Home Headlines Pozo de las Golondrinas, San Luis Potosi, big enough to fit the Eiffel Tower

Pozo de las Golondrinas, San Luis Potosi, big enough to fit the Eiffel Tower

by sanmigueltimes
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Explorando Mexico, a travel, culture, economy, and events blog, posted useful information on how to get to the “Cave of Swallows”, and what are some of the activities and extreme sports people can practice there.

500 kilometers (310 miles) northeast from San Miguel, the “Pozo de la Golondrinas” (Cave of Swallows), is a natural abyss located in the state of San Luis Potosi. This cave of karst origin was formed by the water of limestone plain.

The entrance measures approximately 205 feet. The entrance provides a free fall of 1220 feet to the cave’s bottom. Its interior is conical in shape; the bottom has 990 feet in diameter. These measurements make it the second deepest cave in Mexico and the 11th in the world.


In 2012, then President of Mexico, Felipe Calderon, was lowered by rope to the bottom of the shaft (Image: Google)

Despite its name, this natural refuge doesn’t host swallows, but rather white-collared swifts apus apus (relatives of the swallows and hummingbirds) and the parrots Aratinga holochlora, known as green conures.


The depth of the pit has more than 1,200 feet. (Image: Google)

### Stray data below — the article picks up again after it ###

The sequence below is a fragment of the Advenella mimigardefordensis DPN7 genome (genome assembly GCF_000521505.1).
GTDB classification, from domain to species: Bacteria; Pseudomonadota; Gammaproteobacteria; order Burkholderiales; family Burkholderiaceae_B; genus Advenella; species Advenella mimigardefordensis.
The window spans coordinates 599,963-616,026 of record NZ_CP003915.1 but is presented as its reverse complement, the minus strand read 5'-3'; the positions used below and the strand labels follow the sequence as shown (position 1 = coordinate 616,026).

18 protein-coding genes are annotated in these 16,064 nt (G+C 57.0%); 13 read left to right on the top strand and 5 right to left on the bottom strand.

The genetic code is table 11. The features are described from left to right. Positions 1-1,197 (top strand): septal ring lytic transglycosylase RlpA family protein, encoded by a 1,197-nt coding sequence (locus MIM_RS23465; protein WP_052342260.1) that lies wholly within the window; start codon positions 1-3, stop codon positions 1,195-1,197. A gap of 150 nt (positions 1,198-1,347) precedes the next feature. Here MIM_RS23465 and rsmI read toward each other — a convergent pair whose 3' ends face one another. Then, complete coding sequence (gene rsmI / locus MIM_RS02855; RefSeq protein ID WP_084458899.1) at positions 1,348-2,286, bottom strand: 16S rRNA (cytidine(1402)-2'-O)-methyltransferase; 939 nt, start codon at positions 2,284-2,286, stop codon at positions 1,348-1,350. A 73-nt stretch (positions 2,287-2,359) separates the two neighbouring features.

These birds do surprising rituals. At dawn, thousands of them fly in an orderly fashion to the coasts of Veracruz, more than a hundred kilometers away, in search of food. To exit the cave, the birds fly in circles, gradually flying upwards until they reach the surface. Birds do this every morning and this exodus has become part of the tourist attraction.

In the evenings, they fly in spirals for then precipitating to their nests in the cave’s deep abysm. A large group will circle the entrance to the cave and about once a minute, a group of perhaps fifty will break off and head straight for the entrance. Once they cross the edge, they pull in their wings and free-fall into the cave. They extend their wings and pull out of the dive once they reach the height of their nests.


This cave is considered one of the biggest and most beautiful vertical caves in the planet. (Image: Google)


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Source: http://www.explorandomexico.com/

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